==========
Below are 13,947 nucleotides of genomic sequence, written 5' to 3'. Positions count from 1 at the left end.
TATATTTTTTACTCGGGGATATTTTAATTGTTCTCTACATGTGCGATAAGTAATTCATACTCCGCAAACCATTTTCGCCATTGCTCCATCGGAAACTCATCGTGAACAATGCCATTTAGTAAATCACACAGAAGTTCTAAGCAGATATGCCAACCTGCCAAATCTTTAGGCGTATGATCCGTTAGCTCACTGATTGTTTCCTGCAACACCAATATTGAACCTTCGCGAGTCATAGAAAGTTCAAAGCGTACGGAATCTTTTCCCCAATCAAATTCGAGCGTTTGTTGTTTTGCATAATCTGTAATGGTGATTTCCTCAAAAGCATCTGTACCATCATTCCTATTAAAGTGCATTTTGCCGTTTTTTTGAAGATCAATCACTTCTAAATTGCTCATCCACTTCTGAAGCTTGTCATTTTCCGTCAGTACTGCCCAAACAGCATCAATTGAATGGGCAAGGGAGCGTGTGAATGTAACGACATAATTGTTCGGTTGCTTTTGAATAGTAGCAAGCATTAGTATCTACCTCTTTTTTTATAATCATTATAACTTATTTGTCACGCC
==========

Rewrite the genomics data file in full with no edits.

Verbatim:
Below are 13,947 nucleotides of genomic sequence, written 5' to 3'. Positions count from 1 at the left end.
TATATTTTTTACTCGGGGATATTTTAATTGTTCTCTACATGTGCGATAAGTAATTCATACTCCGCAAACCATTTTCGCCATTGCTCCATCGGAAACTCATCGTGAACAATGCCATTTAGTAAATCACACAGAAGTTCTAAGCAGATATGCCAACCTGCCAAATCTTTAGGCGTATGATCCGTTAGCTCACTGATTGTTTCCTGCAACACCAATATTGAACCTTCGCGAGTCATAGAAAGTTCAAAGCGTACGGAATCTTTTCCCCAATCAAATTCGAGCGTTTGTTGTTTTGCATAATCTGTAATGGTGATTTCCTCAAAAGCATCTGTACCATCATTCCTATTAAAGTGCATTTTGCCGTTTTTTTGAAGATCAATCACTTCTAAATTGCTCATCCACTTCTGAAGCTTGTCATTTTCCGTCAGTACTGCCCAAACAGCATCAATTGAATGGGCAAGGGAGCGTGTGAATGTAACGACATAATTGTTCGGTTGCTTTTGAATAGTAGCAAGCATTAGTATCTACCTCTTTTTTTATAATCATTATAACTTATTTGTCACGCC